Can you tell me the value of an artwork that I own?

    The Museum does not provide monetary appraisals. To determine the value of an object or to find an appraiser, you may contact the Art Dealers Association of America or the American Society of Appraisers.

    I own a similar object. Can you tell me more about it?

    Please submit via e-mail a photograph of the object you own and as much information about it as you can, and we will provide any additional information we are able to find. Please note that research in our files is a lengthy process, and you may not have a response for some time.

    How would I go about lending or gifting a work to the Museum or seeing if the Museum is interested in purchasing a work that I own?

    Please submit via e-mail a photograph of the object you would like us to consider, as well as all of the information you have about it, and your offer will be forwarded to the appropriate curator. The Brooklyn Museum collections are very rich, and we have many works that are not currently on exhibition; because of this, and because storage space is limited, we are very selective about adding works. However, the collection has become what it is today through the generosity of the public, and we continue to be grateful for this generosity, which can still lead to exciting new acquisitions.

    How can I get a reproduction of a work in your collection?

    Please see the Museum’s information on Image Services.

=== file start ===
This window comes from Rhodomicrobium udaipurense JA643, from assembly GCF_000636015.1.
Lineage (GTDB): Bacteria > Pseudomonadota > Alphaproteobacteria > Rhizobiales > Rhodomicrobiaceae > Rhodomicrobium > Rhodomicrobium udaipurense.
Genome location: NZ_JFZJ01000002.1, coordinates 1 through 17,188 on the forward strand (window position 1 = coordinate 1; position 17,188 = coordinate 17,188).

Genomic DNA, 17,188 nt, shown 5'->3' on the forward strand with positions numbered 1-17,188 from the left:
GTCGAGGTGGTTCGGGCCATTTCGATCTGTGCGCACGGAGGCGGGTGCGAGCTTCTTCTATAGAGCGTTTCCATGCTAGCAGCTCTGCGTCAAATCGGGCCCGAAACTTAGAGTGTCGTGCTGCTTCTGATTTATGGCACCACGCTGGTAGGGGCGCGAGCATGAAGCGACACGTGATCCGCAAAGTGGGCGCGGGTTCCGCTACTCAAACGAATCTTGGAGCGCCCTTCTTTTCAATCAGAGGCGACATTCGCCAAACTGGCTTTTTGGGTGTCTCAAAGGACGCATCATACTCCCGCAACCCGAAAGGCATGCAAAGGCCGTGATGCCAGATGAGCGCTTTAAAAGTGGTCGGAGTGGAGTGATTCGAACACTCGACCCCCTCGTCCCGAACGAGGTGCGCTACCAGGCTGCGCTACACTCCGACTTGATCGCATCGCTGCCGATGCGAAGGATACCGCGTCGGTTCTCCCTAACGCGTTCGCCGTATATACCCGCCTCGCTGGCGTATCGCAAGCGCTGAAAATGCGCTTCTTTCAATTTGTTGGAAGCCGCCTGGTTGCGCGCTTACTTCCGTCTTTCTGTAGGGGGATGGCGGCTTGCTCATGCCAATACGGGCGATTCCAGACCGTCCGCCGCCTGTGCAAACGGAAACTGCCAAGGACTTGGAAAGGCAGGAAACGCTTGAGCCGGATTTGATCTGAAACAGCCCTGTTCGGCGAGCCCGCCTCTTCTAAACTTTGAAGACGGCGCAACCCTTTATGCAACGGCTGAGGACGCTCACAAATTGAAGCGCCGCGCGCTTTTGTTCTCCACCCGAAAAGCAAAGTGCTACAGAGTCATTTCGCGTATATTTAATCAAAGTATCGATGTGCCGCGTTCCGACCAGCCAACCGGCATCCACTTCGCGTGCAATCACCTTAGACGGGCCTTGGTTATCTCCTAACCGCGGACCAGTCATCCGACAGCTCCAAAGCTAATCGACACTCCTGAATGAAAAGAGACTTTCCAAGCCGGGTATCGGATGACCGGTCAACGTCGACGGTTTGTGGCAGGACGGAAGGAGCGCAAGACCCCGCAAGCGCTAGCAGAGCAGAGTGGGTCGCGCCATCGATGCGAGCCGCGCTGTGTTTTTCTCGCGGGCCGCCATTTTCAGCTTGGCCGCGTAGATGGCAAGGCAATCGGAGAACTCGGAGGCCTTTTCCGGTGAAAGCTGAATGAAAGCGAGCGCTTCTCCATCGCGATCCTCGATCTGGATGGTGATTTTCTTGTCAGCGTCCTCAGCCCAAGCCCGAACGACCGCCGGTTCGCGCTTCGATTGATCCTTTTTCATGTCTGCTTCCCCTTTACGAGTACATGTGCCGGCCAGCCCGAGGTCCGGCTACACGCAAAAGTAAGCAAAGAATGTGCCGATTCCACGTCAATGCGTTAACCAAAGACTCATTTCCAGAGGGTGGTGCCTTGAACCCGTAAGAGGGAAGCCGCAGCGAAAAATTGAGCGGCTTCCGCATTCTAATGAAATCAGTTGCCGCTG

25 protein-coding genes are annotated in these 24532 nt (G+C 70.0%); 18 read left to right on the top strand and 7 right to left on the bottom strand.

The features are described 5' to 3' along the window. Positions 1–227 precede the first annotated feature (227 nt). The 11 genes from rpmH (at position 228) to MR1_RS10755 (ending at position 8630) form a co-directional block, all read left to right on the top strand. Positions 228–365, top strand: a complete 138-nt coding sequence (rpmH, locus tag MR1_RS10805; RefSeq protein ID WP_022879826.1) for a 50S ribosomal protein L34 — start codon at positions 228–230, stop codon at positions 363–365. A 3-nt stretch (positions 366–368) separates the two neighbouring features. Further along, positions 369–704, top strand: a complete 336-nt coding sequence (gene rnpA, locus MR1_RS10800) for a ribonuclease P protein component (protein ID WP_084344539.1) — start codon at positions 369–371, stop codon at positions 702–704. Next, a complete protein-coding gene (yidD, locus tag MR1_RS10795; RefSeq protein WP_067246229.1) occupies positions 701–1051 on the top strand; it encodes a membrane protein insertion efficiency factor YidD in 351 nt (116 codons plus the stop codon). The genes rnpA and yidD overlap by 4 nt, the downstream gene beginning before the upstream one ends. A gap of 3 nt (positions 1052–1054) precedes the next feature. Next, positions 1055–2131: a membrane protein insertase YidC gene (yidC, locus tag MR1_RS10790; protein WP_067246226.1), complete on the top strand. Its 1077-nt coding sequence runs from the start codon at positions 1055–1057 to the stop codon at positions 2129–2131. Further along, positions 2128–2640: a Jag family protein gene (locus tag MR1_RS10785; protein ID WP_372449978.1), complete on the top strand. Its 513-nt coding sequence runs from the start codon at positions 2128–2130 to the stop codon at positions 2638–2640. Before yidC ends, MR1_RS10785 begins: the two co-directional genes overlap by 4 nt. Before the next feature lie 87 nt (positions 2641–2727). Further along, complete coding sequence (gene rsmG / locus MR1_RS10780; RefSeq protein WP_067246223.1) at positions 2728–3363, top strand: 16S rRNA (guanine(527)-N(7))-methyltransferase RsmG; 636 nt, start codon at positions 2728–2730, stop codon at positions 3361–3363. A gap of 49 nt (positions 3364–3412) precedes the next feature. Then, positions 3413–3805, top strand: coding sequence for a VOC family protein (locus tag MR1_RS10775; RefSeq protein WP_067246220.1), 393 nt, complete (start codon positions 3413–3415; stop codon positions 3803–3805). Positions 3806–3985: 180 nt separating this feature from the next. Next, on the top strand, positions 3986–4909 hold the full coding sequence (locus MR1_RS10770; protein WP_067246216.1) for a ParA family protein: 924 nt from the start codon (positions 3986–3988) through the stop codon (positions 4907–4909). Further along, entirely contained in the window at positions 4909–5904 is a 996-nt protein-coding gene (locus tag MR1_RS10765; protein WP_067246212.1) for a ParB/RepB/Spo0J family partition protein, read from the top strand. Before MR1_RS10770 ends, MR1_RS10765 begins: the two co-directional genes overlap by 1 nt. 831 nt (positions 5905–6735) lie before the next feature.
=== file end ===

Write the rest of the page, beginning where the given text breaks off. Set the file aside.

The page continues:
How can I show my work to someone at the Museum or be considered for an exhibition?

    Please see the Museum’s Artist Submission Guidelines.

    Why do many objects not have photographs and/or complete descriptions?

    The Museum's collection is very large, and we are constantly in the process of adding photographs and descriptions to works that do not currently have them, or replacing photographs that have deteriorated beyond use and descriptions that are minimal or out of date. This is a long and expensive process that takes time.

    How can I find a conservator or get advice on how to treat my artwork?

    Please visit the American Institute for Conservation, which has a feature on how to find a conservator.

    I have a comment or question which is not included in this list.

    Join the posse or log in to work with our collections. Your tags, comments and favorites will display with your attribution.